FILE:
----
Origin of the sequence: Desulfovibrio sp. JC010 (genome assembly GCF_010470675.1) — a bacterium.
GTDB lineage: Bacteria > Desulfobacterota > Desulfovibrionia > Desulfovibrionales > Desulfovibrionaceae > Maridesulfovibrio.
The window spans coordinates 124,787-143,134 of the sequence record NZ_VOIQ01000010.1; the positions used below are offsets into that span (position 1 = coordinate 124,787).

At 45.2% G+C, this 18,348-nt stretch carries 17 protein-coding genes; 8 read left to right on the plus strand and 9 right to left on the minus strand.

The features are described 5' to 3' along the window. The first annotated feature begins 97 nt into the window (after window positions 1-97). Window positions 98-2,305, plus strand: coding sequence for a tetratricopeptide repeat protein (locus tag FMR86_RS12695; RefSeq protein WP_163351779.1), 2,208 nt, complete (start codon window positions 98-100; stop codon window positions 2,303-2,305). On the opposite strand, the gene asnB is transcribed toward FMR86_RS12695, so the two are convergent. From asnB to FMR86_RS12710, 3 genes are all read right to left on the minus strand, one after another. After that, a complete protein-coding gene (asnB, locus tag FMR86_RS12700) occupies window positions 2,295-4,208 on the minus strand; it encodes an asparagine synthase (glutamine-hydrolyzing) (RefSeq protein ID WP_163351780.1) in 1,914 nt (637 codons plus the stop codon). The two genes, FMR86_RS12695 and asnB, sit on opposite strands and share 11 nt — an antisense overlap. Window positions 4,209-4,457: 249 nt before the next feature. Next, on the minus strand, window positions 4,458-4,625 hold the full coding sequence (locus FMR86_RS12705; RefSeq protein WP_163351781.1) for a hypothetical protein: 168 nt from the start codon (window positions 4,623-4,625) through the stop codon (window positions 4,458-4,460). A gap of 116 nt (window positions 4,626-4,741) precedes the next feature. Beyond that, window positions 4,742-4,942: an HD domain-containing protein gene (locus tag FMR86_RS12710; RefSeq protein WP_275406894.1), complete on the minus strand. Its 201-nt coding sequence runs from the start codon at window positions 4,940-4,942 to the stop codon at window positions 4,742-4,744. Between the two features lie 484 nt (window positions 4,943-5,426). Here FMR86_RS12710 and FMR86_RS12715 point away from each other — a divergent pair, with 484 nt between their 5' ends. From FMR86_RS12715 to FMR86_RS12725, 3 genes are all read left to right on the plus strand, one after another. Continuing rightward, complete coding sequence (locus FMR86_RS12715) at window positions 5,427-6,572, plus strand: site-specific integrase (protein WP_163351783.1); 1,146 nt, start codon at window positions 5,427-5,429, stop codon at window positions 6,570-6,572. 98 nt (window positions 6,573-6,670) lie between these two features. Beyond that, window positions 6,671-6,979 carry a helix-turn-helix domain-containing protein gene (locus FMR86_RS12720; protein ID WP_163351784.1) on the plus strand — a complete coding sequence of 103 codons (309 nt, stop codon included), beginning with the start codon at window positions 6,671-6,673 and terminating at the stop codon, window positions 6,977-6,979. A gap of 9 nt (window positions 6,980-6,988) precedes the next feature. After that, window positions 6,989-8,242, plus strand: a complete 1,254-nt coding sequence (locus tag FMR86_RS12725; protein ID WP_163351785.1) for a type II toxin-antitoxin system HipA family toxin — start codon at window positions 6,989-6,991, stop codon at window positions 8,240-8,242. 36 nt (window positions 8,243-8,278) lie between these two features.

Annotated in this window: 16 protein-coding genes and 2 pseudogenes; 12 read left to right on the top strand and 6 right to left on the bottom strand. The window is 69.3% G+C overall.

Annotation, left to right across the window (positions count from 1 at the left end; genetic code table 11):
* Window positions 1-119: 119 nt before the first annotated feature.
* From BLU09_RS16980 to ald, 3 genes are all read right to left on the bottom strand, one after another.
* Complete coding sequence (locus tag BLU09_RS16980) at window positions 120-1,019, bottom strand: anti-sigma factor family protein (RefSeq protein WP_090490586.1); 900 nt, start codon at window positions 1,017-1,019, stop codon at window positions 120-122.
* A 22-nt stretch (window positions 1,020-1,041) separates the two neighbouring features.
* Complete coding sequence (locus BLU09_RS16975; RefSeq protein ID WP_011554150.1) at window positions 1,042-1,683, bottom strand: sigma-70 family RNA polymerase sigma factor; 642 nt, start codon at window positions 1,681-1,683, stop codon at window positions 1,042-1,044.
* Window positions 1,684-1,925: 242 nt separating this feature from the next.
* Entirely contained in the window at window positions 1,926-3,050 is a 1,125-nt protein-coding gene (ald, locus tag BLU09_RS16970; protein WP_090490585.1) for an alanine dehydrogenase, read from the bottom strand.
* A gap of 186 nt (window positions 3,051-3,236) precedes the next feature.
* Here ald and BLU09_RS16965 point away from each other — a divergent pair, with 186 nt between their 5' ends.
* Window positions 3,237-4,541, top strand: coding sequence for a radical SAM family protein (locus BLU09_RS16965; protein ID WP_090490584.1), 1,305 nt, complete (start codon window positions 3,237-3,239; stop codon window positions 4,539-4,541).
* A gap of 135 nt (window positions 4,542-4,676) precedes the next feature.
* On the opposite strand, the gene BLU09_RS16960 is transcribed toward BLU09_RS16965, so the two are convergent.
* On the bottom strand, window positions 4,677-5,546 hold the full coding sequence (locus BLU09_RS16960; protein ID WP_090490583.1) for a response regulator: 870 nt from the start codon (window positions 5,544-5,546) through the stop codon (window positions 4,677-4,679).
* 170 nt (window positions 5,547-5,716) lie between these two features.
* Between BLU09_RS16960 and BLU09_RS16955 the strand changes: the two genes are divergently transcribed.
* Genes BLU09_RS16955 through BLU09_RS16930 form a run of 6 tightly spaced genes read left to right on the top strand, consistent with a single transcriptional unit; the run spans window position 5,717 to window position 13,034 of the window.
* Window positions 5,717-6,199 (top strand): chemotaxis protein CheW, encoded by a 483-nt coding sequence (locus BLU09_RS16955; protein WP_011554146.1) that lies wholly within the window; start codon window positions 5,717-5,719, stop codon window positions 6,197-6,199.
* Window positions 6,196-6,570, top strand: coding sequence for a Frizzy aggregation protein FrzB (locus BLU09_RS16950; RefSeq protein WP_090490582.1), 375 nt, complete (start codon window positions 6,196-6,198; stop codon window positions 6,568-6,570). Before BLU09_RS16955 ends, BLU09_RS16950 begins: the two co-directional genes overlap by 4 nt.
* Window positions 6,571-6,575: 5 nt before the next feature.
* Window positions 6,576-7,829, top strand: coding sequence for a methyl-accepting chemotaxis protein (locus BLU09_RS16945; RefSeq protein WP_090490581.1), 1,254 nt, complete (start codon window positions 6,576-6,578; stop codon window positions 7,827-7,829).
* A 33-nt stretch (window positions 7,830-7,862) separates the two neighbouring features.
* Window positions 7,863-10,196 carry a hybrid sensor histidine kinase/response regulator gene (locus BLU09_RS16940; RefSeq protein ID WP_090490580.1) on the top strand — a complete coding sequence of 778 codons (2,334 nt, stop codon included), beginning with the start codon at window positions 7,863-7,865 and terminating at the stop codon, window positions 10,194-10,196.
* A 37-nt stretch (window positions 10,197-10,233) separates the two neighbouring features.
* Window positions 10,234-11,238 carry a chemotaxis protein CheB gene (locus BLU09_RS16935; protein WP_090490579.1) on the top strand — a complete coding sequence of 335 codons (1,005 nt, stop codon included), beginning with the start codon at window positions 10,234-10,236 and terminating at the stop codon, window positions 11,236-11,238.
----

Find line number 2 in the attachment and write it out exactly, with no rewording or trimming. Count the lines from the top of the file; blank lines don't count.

GTDB lineage: Bacteria > Desulfobacterota > Desulfovibrionia > Desulfovibrionales > Desulfovibrionaceae > Maridesulfovibrio.